Each time I’ve returned home to the United States over these past three years of living in Berlin, I get asked the question of “How is living in Germany different?”
But now I’ve found I’m much more acutely aware of how abnormal the US seems. Apparently I have reverse culture shock. Here are some things I’ve noticed.
How I’m no longer used to how friendly people can be
Perhaps it is largely because my first stop on my trips back home is typically my original home state of Florida, full of Southern hospitality. But landing back in the US is always a bit alarming due to everyone’s open friendliness.
While back home this time, I became trapped into telling my life story to the guy at the cell phone store, a taxi driver who simply was asked to snap my family’s picture, a random woman in a parking lot, and of course almost every American I sat near on my flights from and back to Berlin. But of course that’s not a complete list.
I’ll admit I do miss a bit of cheeriness in my everyday interactions in the stereotypically gruff German capital that I now call home. On the other hand, I have found that the longer I live here, the more I appreciate how Berliners are in fact quite kind, though in a more subtle way, and surprisingly willing to help those in need.
But I’ve also found that returning to the US can now feel exhausting at times, and I hate appearing standoffish when all I really want to do is not chit-chat until after my second cup of coffee.
How poor public transit is in comparison
Of course, I haven’t visited every US or German city for a perfect comparison, but at least when looking at those that I have lived in, the US of A has nothing on Deutschland.
In Berlin, an underground train usually comes about every five to ten minutes, so if you just miss one, there’s no unbearable wait for the next. And it seems that you can get to almost every part of the nearly 900 square-kilometre (344 square miles) city in under an hour. In San Francisco – my other US home – it can take an hour just to get half way across the much smaller, 126 square-kilometre city (that's 49 square miles).
As such, I always have to plan much farther ahead for meeting friends than I ever would in Berlin. At least it’s slightly more socially acceptable to be late in the US.
How German has become part of even my English vocabulary
I suppose it’s only natural that the language I use on a daily basis would start to blend in with my mother tongue. But try uttering “Entschuldigung” to most monolingual Americans you bump into. Then take in that look of utter bewilderment you’ll receive back, because to them you will sound like you’ve just made up your own language.
How big the food portions are
I had long heard people complain about how Americans eat much larger portions than Europeans – and how this may explain our greater obesity problem – as well as criticisms of Europeans’ measly portions.
But I didn’t fully realize the difference until having lived in Germany and returning home.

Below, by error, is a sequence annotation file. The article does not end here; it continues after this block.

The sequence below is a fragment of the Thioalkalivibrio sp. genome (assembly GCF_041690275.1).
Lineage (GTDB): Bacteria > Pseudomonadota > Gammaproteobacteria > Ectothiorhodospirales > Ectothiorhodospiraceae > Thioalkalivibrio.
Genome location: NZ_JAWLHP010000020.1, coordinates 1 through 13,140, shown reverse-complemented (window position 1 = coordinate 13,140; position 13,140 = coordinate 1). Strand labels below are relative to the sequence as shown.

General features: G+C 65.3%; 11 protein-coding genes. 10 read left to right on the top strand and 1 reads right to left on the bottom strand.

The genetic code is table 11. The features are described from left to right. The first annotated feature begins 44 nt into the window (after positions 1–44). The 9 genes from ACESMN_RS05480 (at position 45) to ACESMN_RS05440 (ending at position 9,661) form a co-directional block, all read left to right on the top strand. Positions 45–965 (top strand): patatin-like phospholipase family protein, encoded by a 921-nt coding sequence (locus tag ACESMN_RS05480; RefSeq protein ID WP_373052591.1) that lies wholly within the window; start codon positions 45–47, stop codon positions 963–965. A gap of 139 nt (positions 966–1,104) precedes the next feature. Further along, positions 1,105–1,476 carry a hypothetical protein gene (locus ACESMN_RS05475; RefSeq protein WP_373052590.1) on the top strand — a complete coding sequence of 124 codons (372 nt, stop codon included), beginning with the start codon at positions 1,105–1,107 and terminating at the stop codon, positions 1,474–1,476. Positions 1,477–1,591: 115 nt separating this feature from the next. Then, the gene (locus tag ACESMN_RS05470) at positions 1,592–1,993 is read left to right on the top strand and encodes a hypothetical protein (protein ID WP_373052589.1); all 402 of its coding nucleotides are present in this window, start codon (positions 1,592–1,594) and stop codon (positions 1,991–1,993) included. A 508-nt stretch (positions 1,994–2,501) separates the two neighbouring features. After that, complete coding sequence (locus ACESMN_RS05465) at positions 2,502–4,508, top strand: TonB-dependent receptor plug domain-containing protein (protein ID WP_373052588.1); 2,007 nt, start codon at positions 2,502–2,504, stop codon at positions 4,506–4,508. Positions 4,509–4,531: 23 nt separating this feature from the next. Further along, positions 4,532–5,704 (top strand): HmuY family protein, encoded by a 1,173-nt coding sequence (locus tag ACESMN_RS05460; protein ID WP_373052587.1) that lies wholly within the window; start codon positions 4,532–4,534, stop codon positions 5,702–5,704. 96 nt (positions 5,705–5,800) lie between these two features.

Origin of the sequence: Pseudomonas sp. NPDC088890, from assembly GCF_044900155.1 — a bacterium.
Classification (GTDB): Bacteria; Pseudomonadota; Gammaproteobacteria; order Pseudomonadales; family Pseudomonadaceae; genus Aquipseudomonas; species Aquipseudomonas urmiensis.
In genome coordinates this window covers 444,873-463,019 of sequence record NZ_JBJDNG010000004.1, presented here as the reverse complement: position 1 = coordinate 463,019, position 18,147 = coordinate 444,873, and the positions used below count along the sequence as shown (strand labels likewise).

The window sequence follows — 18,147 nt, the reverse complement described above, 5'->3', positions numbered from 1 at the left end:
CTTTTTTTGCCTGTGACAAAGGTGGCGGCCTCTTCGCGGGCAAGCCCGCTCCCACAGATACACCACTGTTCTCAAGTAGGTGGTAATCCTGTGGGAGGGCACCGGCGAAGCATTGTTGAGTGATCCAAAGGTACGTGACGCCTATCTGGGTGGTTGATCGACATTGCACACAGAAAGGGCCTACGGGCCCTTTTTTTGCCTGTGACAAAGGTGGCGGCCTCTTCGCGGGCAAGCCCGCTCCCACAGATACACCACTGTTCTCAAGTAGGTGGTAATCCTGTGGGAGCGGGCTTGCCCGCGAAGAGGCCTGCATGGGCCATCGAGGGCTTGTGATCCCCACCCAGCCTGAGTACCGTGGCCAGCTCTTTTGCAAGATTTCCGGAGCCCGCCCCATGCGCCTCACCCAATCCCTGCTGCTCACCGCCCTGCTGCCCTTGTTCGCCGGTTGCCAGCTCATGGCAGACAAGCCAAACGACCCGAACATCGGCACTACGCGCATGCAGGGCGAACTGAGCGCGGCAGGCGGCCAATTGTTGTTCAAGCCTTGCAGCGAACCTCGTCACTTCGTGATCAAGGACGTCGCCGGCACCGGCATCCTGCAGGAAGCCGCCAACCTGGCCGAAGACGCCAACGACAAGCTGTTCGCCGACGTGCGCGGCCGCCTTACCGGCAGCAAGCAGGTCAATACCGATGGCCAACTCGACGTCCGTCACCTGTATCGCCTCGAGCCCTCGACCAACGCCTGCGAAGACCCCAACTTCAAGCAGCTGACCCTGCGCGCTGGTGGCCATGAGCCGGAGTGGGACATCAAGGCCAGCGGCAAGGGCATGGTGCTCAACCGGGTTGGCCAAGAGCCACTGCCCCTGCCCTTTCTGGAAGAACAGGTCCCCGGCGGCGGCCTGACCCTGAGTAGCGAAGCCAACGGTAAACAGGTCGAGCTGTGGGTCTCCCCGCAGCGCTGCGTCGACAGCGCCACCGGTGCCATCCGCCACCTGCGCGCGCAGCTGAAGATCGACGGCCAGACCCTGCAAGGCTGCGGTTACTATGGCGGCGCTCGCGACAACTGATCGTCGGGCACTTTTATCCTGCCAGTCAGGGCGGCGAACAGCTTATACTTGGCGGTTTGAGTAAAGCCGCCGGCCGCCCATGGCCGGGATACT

On one return trip while out to dinner, I decided to order an appetizer as I wasn’t feeling very hungry. But it was so large that I had to take half of it home with me to eat for lunch the next day.
Getting asked for ID when drinking – and then feeling hurt when you don’t
Not having to worry about the drinking age in Germany and often being overly cautious not to lose my ID during a night out, I’ve gotten used to not carrying around a form of identification in Berlin.
So I always have to reset this mindset when I go home, and often do let it slip my mind that in the US, the rule of thumb is that bartenders should check your ID until you look over 30 or so. And thus I have been known to use my German health insurance card to get by (often letting bartenders believe it’s a funny kind of foreign driver’s license).
But this most recent trip was a bit of a reality check – I was no longer carded everywhere I went, a clear sign that I’m getting older.
It’s always annoying to have to dig out your ID card when you’re not accustomed to it – until you’re no longer asked to do so.
How different the beer culture is
At one bar I visited while in Florida, I ordered a pale ale, only to be served my beverage in a disposable plastic cup, with no foam at the top. I wouldn’t say the cup was at all typical of American bars, but it did demonstrate the vast difference in beer cultures.
Germans can be quite particular about how their brews are served and have specific glasses for certain types. They’re also generally good about pouring beer with a beautiful, frothy head on top.
Not so in the US, and it can also be twice as expensive.
How much bolder people seem to be
Of course, all of these points are simply from my own experiences and are purely anecdotal. But it did seem that certain people were much more confident in asserting their controversial political opinions – and some pundits have attributed this to the success of president-elect Donald Trump.
Florida shopping areas I had visited several years ago that seemed to keep Confederate flag gear at the back of stores now have them out front on display. And after the Berlin terrorist attack, many strangers I had just met were quick to start condemning Chancellor Angela Merkel rather than reflect on the tragedy as soon as I mentioned I was from Berlin.
One man even surprised me when he said after just having met me, in a very public place, that “Muslims are the problem, we have to get rid of them all. They never integrate.” After I mentioned growing up in the US with Muslim friends, he dropped the subject.
Still, despite the brief moments of culture shock, the biggest thing I’ve taken away from living abroad is that our countries are actually quite similar after all. And it gets harder and harder to notice the differences.